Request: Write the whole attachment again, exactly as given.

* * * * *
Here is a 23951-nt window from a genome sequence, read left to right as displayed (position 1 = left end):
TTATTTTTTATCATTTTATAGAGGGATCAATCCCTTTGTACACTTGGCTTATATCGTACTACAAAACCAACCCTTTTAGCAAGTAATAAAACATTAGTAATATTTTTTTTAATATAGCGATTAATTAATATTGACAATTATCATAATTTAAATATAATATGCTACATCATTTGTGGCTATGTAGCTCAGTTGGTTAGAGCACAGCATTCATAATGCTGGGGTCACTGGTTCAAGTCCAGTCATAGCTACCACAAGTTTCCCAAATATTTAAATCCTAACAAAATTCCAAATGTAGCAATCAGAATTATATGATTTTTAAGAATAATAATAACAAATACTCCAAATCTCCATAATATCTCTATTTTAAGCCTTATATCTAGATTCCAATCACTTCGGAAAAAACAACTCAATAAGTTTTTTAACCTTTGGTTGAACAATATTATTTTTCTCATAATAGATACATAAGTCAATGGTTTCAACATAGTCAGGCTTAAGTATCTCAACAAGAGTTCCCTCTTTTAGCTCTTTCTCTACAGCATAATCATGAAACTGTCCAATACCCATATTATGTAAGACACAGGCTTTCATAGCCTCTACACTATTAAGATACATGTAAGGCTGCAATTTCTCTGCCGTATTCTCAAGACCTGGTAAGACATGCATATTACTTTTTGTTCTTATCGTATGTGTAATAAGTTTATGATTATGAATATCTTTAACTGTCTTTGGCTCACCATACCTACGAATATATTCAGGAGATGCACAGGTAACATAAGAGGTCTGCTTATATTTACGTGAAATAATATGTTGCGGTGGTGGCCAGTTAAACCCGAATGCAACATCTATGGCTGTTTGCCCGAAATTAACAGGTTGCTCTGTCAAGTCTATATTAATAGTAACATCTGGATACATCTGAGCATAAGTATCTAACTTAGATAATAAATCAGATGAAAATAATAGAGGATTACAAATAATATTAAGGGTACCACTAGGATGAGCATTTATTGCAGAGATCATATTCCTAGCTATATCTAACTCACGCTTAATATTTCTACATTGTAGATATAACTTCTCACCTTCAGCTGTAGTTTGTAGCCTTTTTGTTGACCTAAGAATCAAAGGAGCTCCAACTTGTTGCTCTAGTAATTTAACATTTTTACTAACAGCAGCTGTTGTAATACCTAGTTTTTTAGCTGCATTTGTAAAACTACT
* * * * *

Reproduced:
Here is a 23951-nt window from a genome sequence, read left to right as displayed (position 1 = left end):
TTATTTTTTATCATTTTATAGAGGGATCAATCCCTTTGTACACTTGGCTTATATCGTACTACAAAACCAACCCTTTTAGCAAGTAATAAAACATTAGTAATATTTTTTTTAATATAGCGATTAATTAATATTGACAATTATCATAATTTAAATATAATATGCTACATCATTTGTGGCTATGTAGCTCAGTTGGTTAGAGCACAGCATTCATAATGCTGGGGTCACTGGTTCAAGTCCAGTCATAGCTACCACAAGTTTCCCAAATATTTAAATCCTAACAAAATTCCAAATGTAGCAATCAGAATTATATGATTTTTAAGAATAATAATAACAAATACTCCAAATCTCCATAATATCTCTATTTTAAGCCTTATATCTAGATTCCAATCACTTCGGAAAAAACAACTCAATAAGTTTTTTAACCTTTGGTTGAACAATATTATTTTTCTCATAATAGATACATAAGTCAATGGTTTCAACATAGTCAGGCTTAAGTATCTCAACAAGAGTTCCCTCTTTTAGCTCTTTCTCTACAGCATAATCATGAAACTGTCCAATACCCATATTATGTAAGACACAGGCTTTCATAGCCTCTACACTATTAAGATACATGTAAGGCTGCAATTTCTCTGCCGTATTCTCAAGACCTGGTAAGACATGCATATTACTTTTTGTTCTTATCGTATGTGTAATAAGTTTATGATTATGAATATCTTTAACTGTCTTTGGCTCACCATACCTACGAATATATTCAGGAGATGCACAGGTAACATAAGAGGTCTGCTTATATTTACGTGAAATAATATGTTGCGGTGGTGGCCAGTTAAACCCGAATGCAACATCTATGGCTGTTTGCCCGAAATTAACAGGTTGCTCTGTCAAGTCTATATTAATAGTAACATCTGGATACATCTGAGCATAAGTATCTAACTTAGATAATAAATCAGATGAAAATAATAGAGGATTACAAATAATATTAAGGGTACCACTAGGATGAGCATTTATTGCAGAGATCATATTCCTAGCTATATCTAACTCACGCTTAATATTTCTACATTGTAGATATAACTTCTCACCTTCAGCTGTAGTTTGTAGCCTTTTTGTTGACCTAAGAATCAAAGGAGCTCCAACTTGTTGCTCTAGTAATTTAACATTTTTACTAACAGCAGCTGTTGTAATACCTAGTTTTTTAGCTGCATTTGTAAAACTACT